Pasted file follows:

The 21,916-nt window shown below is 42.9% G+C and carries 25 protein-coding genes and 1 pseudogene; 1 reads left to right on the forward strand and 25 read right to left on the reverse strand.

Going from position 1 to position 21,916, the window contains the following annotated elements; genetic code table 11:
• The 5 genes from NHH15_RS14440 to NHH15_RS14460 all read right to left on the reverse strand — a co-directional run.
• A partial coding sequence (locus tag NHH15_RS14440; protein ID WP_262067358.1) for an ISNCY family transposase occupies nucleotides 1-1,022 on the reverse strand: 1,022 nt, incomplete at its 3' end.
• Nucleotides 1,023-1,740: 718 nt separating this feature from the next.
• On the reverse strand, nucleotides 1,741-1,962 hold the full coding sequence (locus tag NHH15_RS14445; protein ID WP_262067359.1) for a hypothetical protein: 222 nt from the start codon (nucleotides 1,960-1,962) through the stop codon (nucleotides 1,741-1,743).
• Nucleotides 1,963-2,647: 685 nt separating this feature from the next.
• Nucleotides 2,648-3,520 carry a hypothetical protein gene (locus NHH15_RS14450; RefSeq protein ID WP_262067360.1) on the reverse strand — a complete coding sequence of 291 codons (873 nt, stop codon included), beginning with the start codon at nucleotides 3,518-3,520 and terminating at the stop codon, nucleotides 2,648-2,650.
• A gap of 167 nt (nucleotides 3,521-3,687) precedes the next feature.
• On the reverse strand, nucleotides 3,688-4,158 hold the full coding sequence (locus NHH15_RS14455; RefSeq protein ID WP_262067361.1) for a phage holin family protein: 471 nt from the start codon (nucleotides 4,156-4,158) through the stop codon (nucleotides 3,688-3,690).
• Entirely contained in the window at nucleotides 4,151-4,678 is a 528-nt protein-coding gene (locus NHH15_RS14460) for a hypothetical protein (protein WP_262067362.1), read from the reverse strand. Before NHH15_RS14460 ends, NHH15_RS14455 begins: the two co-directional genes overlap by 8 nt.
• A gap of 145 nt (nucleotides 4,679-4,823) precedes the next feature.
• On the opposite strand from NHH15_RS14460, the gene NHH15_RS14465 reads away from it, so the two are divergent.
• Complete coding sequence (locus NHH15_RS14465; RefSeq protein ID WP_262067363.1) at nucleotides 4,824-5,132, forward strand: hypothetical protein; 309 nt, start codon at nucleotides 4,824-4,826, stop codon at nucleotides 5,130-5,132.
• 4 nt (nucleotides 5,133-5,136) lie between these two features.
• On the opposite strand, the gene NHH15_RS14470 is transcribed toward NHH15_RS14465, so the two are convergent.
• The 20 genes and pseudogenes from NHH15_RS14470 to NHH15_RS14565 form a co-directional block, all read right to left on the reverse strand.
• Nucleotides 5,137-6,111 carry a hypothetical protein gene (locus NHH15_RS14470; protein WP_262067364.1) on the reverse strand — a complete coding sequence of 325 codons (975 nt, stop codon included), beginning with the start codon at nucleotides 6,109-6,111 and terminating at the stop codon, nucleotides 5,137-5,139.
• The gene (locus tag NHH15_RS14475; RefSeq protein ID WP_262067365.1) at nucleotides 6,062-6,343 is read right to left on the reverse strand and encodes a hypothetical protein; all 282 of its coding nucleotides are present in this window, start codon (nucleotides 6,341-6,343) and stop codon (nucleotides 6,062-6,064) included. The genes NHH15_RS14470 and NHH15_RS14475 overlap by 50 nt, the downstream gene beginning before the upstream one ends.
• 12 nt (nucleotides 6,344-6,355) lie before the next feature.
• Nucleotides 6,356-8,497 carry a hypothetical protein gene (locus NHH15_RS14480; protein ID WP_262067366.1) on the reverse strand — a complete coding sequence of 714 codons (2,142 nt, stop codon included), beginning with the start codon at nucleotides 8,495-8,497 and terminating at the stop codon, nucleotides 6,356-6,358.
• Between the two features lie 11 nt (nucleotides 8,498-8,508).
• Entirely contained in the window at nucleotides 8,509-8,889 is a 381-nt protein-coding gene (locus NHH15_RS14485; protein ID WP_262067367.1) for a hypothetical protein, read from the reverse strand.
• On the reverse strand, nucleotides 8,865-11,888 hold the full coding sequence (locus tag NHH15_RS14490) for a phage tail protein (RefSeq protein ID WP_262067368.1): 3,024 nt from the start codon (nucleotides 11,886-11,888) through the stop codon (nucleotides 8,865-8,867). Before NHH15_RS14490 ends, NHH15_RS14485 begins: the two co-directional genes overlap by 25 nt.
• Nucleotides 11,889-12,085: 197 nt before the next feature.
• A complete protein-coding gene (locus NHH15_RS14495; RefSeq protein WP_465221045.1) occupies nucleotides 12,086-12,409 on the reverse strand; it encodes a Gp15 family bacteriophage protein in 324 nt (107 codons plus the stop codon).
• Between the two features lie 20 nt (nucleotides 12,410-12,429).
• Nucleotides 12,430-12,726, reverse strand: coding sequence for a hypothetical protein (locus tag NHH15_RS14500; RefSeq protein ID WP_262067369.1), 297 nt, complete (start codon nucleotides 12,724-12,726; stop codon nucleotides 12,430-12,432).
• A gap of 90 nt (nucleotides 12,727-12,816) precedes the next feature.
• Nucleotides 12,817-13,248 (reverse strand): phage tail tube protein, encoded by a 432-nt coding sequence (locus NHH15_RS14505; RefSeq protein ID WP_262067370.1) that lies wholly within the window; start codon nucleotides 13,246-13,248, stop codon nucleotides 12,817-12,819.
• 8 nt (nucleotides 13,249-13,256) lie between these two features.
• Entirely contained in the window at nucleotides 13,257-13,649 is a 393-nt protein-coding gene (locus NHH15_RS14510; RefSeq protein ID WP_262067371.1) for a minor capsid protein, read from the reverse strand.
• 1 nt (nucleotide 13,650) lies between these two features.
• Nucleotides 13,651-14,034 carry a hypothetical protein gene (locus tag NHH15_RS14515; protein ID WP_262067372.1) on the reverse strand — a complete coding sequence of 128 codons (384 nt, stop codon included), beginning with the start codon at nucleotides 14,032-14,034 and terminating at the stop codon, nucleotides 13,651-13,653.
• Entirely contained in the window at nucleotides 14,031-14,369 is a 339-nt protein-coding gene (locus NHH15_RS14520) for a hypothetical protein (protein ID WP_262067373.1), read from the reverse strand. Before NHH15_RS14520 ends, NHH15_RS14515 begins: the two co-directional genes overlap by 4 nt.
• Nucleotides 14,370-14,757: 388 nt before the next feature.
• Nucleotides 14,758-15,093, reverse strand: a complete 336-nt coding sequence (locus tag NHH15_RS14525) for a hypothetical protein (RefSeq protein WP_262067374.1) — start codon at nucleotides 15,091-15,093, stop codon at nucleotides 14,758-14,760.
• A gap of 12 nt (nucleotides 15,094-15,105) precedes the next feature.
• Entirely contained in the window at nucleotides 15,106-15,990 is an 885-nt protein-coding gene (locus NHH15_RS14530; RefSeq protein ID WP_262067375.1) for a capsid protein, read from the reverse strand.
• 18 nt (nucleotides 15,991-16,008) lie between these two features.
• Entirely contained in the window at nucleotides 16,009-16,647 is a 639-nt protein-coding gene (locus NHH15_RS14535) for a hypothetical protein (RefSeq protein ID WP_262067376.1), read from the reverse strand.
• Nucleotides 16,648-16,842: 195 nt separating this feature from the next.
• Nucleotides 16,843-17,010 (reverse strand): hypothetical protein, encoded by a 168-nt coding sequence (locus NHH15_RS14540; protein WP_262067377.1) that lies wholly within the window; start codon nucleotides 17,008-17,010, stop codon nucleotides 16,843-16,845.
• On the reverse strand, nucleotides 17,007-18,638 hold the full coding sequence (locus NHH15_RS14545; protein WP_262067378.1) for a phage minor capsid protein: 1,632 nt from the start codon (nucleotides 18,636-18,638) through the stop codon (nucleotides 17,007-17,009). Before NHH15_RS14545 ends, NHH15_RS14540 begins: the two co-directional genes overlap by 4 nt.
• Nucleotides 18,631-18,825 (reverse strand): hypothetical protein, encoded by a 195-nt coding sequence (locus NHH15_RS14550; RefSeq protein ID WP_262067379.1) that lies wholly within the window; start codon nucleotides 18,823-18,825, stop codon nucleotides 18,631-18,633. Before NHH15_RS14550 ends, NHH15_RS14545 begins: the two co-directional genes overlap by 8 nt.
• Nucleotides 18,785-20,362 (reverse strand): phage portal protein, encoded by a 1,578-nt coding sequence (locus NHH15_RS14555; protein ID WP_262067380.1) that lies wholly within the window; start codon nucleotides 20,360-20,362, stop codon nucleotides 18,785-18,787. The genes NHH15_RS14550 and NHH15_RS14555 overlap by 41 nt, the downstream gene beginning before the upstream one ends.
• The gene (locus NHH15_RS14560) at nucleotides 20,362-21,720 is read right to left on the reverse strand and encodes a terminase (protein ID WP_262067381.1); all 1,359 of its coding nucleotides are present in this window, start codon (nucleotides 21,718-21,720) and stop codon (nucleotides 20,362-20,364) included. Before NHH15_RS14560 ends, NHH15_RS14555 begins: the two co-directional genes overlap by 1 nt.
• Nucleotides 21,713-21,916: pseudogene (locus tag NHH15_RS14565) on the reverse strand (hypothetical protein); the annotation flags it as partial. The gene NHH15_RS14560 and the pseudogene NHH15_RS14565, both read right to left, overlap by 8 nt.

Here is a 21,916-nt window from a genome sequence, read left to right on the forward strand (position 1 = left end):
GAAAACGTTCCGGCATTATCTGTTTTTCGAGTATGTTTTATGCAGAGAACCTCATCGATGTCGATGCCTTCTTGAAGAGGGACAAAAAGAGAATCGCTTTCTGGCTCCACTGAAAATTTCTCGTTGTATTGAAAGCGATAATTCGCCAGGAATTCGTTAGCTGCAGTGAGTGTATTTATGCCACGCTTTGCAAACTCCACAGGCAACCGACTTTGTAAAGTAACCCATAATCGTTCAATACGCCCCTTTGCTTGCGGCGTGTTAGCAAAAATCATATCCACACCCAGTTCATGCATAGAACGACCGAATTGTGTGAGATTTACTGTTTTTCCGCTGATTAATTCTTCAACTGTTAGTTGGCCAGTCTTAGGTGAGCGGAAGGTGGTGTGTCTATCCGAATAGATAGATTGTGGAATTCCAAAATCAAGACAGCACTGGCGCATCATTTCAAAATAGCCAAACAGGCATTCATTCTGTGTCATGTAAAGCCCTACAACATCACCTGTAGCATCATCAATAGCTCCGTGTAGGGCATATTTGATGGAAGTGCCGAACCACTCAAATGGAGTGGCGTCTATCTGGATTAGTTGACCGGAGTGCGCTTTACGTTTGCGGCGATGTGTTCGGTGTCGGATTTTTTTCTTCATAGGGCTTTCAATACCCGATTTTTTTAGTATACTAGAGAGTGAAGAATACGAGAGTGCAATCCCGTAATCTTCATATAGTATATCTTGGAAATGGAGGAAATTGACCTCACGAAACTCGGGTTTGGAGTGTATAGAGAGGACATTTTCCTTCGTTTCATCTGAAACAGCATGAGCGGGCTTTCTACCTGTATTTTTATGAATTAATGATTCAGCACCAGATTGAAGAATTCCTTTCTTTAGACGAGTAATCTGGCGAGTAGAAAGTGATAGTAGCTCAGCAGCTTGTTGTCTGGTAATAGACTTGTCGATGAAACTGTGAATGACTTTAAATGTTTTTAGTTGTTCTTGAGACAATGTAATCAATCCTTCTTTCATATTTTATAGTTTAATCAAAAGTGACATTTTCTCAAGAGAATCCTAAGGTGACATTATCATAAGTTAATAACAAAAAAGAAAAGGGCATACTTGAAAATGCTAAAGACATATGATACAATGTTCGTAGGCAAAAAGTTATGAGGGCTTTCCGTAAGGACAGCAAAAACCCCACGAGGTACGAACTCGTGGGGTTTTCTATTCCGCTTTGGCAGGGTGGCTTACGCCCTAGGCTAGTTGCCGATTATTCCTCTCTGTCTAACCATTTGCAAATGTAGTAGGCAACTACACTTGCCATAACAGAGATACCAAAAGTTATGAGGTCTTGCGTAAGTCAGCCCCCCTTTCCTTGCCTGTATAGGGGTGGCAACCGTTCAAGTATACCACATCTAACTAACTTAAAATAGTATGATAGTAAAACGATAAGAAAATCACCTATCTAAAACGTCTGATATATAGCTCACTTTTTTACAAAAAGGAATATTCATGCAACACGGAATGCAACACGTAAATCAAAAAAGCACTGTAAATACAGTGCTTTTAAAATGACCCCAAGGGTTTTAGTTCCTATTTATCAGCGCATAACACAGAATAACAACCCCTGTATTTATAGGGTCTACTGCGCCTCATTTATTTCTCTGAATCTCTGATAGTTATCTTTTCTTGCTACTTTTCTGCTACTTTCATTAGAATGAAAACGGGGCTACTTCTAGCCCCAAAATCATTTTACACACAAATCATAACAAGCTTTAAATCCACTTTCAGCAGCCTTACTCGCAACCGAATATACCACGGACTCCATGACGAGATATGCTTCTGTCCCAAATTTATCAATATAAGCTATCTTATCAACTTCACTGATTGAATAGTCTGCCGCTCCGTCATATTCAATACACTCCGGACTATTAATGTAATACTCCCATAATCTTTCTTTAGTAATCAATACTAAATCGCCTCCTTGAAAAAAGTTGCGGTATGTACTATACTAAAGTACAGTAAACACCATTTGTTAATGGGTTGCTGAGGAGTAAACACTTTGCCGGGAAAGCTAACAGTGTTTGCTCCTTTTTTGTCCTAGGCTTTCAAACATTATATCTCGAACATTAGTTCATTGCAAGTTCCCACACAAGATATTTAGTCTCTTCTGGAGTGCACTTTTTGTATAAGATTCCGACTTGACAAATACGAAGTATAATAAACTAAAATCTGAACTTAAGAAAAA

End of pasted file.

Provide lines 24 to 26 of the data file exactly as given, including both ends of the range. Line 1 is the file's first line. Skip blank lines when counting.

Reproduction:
• On the reverse strand, nucleotides 8,865-11,888 hold the full coding sequence (locus tag NHH15_RS14490) for a phage tail protein (RefSeq protein ID WP_262067368.1): 3,024 nt from the start codon (nucleotides 11,886-11,888) through the stop codon (nucleotides 8,865-8,867). Before NHH15_RS14490 ends, NHH15_RS14485 begins: the two co-directional genes overlap by 25 nt.
• Nucleotides 11,889-12,085: 197 nt before the next feature.
• A complete protein-coding gene (locus NHH15_RS14495; RefSeq protein WP_465221045.1) occupies nucleotides 12,086-12,409 on the reverse strand; it encodes a Gp15 family bacteriophage protein in 324 nt (107 codons plus the stop codon).